I was in high school when I first read J.D. Salinger's "The Catcher in the Rye" - about the same age as the narrator Holden Caufield.
I did not have much in common with Caufield. I have never attended or even visited a private boarding school, much less been kicked out of several as Holden had. At 15 or 16, I did not have the cash necessary to hide and entertain myself in Manhattan for three days. And I did not have the nerve to strike up conversations with strangers or attempt to buy liquor in a bar or hire a prostitute.
But something about Holden's inner monologue resonated with me. He felt alone in the world - disconnected from his surroundings. He wavered between feelings of superiority over the phonies in his life and inadequacy due to his own failings. He was intelligent, but unfocused - a classic underachiever.
Holden is an extrovert. He craves the company of others and has no trouble approaching strangers. But he is self-destructive and manages to destroy nearly every relationship in his life. Rude to nearly everyone - sometimes flying into a rage at the slightest provocation. Although his observations are often profound, their legitimacy is damaged by his focus on the negative. Haunted by the death of his brothers, he stumbles through life with no plan. The only genuine relationship he has is with his younger sister Phoebe.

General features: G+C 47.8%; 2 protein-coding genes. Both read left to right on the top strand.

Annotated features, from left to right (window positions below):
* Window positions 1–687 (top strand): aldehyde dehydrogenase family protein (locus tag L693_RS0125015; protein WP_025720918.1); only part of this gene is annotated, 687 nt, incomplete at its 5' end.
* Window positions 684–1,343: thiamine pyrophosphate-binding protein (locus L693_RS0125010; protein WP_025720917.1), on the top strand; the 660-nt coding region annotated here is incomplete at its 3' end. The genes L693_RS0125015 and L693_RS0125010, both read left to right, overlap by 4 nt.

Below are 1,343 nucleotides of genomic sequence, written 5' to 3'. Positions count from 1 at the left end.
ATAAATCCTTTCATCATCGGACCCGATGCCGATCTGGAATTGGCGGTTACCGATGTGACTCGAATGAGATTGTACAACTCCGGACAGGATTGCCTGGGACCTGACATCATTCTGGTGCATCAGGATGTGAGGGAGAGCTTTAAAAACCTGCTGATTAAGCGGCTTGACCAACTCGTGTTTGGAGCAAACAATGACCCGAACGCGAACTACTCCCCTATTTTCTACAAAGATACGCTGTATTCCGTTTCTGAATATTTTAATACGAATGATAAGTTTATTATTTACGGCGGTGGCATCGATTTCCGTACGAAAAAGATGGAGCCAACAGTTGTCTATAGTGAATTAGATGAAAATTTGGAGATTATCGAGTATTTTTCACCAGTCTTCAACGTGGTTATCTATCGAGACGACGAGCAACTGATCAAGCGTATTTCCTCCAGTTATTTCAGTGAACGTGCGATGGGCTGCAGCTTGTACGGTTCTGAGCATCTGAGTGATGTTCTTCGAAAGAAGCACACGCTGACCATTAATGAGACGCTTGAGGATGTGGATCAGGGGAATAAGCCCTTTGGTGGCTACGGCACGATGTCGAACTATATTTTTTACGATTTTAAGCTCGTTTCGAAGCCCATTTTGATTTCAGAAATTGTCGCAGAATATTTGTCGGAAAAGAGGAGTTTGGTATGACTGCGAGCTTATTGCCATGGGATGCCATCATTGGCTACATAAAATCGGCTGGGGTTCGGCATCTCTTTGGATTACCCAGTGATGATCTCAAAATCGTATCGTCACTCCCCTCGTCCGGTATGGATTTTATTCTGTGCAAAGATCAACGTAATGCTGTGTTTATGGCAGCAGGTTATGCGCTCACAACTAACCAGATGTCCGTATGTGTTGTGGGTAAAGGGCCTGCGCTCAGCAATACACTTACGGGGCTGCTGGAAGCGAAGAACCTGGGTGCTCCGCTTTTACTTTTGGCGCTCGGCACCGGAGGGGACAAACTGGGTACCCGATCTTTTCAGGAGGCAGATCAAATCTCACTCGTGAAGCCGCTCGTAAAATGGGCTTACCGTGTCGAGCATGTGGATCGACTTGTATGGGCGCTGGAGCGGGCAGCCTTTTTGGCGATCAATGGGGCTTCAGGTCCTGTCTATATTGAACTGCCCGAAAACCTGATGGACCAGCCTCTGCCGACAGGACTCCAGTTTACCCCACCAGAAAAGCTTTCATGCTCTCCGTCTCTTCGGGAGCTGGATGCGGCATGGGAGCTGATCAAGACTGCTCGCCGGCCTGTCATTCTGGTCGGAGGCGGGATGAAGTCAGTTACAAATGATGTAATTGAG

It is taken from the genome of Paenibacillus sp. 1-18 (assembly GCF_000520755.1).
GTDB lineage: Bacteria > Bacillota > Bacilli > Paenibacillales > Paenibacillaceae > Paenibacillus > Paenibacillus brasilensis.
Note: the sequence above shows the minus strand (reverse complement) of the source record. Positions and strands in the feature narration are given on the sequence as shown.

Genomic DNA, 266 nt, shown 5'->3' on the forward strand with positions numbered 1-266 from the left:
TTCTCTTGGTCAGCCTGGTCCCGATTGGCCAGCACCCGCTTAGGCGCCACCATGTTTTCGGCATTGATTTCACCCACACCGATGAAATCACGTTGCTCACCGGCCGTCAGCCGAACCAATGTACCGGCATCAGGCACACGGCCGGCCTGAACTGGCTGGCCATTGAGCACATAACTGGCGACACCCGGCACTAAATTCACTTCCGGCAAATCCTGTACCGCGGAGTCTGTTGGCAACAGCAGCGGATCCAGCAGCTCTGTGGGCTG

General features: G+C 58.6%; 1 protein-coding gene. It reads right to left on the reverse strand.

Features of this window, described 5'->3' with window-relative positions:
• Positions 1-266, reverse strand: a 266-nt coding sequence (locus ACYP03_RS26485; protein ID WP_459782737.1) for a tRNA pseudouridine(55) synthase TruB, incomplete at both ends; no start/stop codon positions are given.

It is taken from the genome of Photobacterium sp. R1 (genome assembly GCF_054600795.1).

Holden is far from likeable. He is too judgmental and far too cynical; but his frustration is understandable, which makes him relatable. He is the worst parts of me - judging the faults of those to whom he is attracted, but harboring resentment against himself. Holden is my feelings of alienation, angst, and insecurity that rear their ugly heads from time to time.
I felt this a lot in high school.
And now – decades later – I sometimes still fall into that same pit.